Eurasian Development Bank: Belarus to face debt crisis
9:50, — Economics
It will scarcely be possible to forget about economic crises in the nearest years.
A debt crisis takes a long time: from 5 to 10 years are needed for the crisis to end and strong stabilization mechanisms to be created, experts from the Eurasian Development Bank (EDB) say. National economies of CIS (the Commonwealth of Independent States) countries are not protected from risks of unfavourable development. The EDB analyzes the risks of all countries of the region and possible scenarios of the global crisis development taking into account national peculiarities of CIS member states' fiscal systems, TUT.by reports.
Governments of the CIS countries carried out a countercyclical policy amid the crisis in 2009-2010 curbing the growth of budget expenditures in the upswing to prevent overheating of the economy and increasing budget spending in the downturn to support the domestic demand. “Belarus was an exception. The country conducted a mild policy with a clear tendency to stimulate the overheating economy in the pre-election year of 2010,” experts note.
The outcome is known for everyone: a grave balance-of-payments and currency crisis in 2011 as a result of overstimulating the domestic demand. “After the devaluation of the national currency, government's measures in spring and summer and urgent aid from the Anticrisis Fund of the EurAsEc and other donors made a significant stabilizing effect on the economy allowing to stop the slump of the national currency and slow down price growth in early 2012,” experts say.
The country however failed to draw right conclusions from the crisis. A comparison of the current situation in the world and the CIS countries with the situation before the 2008 crisis shows that national economies have not increased their resistance to possible negative events in the last three years, the EDB marks. “Absence of economy overheating in the world economy and economies of the region can be called among fundamental differences. Another difference is that the sovereign debt crises of the eurozone is less complicated in comparison with the mortgage crisis of 2007-2008,” experts note.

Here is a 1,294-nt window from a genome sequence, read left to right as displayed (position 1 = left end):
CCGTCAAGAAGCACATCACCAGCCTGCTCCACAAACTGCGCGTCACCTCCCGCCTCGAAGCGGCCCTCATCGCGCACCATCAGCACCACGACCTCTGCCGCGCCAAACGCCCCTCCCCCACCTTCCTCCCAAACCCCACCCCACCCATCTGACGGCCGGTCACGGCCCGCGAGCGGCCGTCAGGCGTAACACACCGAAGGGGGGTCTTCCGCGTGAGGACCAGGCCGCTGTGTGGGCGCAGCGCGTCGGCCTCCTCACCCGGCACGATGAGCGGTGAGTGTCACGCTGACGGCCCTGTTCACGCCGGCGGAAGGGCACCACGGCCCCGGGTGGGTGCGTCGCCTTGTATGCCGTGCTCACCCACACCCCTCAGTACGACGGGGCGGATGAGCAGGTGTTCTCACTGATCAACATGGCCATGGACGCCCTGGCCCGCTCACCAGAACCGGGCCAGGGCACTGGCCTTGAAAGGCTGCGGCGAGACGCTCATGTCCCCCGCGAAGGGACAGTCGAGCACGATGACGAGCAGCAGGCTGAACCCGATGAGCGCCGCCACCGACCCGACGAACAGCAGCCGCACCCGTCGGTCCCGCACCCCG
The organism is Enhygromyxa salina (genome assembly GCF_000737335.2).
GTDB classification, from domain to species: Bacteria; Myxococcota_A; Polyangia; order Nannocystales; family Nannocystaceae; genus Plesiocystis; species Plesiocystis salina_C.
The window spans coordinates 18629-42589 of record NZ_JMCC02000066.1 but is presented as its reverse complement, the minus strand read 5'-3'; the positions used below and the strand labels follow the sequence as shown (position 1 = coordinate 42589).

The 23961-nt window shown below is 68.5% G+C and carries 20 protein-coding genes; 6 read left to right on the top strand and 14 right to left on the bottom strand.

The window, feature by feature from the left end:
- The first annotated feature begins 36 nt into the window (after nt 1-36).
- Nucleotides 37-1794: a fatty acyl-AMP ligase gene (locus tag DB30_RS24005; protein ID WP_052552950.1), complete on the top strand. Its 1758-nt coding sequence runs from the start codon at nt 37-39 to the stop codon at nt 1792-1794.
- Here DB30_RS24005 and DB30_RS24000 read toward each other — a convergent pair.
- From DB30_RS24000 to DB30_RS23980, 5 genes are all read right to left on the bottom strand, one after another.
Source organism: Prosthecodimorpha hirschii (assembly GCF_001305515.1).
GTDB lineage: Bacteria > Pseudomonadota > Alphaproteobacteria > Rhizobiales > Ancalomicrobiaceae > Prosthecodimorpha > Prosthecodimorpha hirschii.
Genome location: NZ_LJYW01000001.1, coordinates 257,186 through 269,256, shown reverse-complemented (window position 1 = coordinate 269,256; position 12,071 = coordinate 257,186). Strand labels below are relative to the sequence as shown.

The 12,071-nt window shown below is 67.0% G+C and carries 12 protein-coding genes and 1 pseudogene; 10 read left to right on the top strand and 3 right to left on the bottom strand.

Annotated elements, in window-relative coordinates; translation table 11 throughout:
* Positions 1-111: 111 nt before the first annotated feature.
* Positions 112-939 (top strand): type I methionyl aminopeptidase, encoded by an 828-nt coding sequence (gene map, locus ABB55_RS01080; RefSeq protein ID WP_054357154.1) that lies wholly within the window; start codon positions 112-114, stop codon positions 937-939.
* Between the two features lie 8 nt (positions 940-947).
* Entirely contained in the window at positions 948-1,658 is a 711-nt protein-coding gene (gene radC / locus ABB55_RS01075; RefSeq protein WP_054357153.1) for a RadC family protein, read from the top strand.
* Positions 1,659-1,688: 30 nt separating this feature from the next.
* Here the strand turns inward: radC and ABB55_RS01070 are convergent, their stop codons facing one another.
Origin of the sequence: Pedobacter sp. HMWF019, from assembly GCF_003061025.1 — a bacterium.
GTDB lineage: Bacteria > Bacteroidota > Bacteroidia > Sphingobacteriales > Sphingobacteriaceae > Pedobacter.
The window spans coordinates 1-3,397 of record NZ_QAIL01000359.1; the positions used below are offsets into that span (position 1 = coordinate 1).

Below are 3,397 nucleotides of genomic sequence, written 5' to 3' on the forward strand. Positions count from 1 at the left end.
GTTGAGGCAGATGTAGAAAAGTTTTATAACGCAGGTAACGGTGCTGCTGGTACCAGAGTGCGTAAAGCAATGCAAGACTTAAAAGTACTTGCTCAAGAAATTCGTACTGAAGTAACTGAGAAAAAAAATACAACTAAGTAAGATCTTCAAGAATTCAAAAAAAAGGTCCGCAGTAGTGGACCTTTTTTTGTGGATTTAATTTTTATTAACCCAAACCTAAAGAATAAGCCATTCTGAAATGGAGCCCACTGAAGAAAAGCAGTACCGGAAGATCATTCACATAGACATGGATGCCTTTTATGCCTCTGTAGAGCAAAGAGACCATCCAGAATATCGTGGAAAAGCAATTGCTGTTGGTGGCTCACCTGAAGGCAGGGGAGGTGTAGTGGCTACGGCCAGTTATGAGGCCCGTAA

A debt issue may be a problem for some countries. Though from the point of view of the size of the government debt, the situation in the region remains rather stable, but comparison of the size of the national debt and the size of incomes of the public administration sector allows to say about a threat to lose stability for Kyrgyzstan, Armenia and Belarus in case of a new wave of crisis.
Experts again state the fact that Belarus failed to finish market and public administration reforms.
Belarus seems to have no serious problems in 2012, but it occurred not due to reforms, but due to low prices of imported energy within the Common Economic Space and an opportunity to import oil from Russia for domestic consumption on a duty-free basis that eased pressure on government spending.
A significant increase in wages and pensions, keeping state support for residential development and further backing utility rates provided for by the development programme for 2011-2015 give experts cause to concern.
The Eurasian Development Bank recommends Belarus and other countries with similar economic models to create reserve funds to remedy consequences of crises.
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